Recent cases of domestic abuse in the National Football League have made the news, but the problem is not new.
Nor have businesses had to scramble to develop or adjust employee policies and penalties regarding domestic violence. Members of the Society for Human Resource Management (SHRM) say the majority of the companies they represent have policies in place.
E. Russell Turner, an attorney with Balch & Bingham and government affairs director for the Mississippi State Council of SHRM, doesn’t think many of the 1,300 SHRM members in Mississippi have adopted any specific policies for leave related to domestic violence since most leave policies and at least two federal laws potentially provide for such leave anyway.
“The family leave act already provides leave rights for covered employers and employees whenever the employee has a serious health condition and that includes domestic violence,” he said.
“Serious health conditions include overnight inpatient visits as well as regular treatments of a continuing nature for psychological counseling and treatment. So that law (FMLA) is already on the books for covered employers and employees.”
Likewise, the ADA (Americans with Disabilities Act) could provide for leave rights if the domestic violence has led to PTSD or some other recognized mental impairment that affects the employee’s ability to perform the essential duties of the position.
“As far as rejecting applicants convicted of domestic violence or firing them once they are hired, I suspect that some of them already have general policies they could use and rely upon to do just that so they may not have specifically addressed domestic violence convictions as grounds for rejection or termination,” Turner said.
He adds that most employers would find ways to ensure their employees would be given the time necessary to take care of themselves under existing leave policies and laws even if there was not a specific policy in their handbook that provides for leave to be treated in connection with domestic violence.
“As such, I doubt that many employers have adopted any specific domestic violence leave provisions at this time,” he said. “There are no state laws that would specifically require Mississippi employers to grant leave rights to those subjected to domestic violence.”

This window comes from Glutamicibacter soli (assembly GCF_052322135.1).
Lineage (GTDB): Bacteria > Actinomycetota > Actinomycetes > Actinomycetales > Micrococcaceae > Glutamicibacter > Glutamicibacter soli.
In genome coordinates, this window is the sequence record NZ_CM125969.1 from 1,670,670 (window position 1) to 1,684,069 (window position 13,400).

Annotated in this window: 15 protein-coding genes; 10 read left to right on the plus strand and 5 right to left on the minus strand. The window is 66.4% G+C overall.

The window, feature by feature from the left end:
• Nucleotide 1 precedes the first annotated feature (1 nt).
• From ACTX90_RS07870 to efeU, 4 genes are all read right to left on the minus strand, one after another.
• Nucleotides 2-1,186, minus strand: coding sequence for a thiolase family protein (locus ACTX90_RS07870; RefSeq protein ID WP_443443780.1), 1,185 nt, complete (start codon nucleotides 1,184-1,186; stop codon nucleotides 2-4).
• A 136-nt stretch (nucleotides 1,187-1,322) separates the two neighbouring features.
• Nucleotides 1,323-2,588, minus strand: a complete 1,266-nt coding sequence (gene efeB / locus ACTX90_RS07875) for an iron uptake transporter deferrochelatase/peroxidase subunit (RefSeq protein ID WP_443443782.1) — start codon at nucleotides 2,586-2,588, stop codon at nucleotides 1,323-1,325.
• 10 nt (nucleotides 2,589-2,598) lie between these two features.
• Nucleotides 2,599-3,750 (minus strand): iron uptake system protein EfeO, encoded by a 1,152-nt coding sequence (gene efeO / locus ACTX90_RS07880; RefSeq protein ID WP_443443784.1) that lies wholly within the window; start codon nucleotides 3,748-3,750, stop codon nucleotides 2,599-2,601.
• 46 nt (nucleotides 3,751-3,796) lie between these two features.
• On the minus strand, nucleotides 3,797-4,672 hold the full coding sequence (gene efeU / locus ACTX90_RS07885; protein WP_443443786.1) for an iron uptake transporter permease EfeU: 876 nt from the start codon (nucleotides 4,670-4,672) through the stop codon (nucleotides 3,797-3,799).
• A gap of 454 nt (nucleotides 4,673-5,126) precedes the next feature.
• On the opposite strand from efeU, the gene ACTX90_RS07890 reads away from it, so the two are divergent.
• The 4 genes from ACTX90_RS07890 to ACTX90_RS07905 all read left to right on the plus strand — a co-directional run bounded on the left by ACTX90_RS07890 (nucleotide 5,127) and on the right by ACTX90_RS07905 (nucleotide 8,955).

The MBJ attempted to contact a another half-dozen businesses, but they did not want to comment or did not return calls.
Kate Kennedy, media and public affairs manager for SHRM in Washington, D.C., notes that as more states and local governments pass laws protecting the workplace rights of victims of domestic or sexual violence, employers — even those in states that have not passed such laws — should establish a written policy on domestic violence, including leave requests and related issues.
“Employers should consider instituting a policy covering intimate partner violence, providing access to experts and information to assist victims, offering support through Employee Assistance Programs, providing extra employment security and granting time off when needed,” she said.
Kennedy says employers should think about what type of documentation to require before leave is to be granted.
“Any policy must take into account employee privacy. Information concerning domestic violence or sexual abuse victims must be kept confidential,” she said.
She also suggests employers educate employees companywide on domestic violence, pulling resources from local domestic violence organizations, the police department and the district attorney’s office. “If the employee refuses help or denies that any abuse exists, but the employer still suspects that the employee is being abused and that the abuser might come to the workplace, the employer still has a responsibility to protect the employee and co-workers on the premises,” she said.
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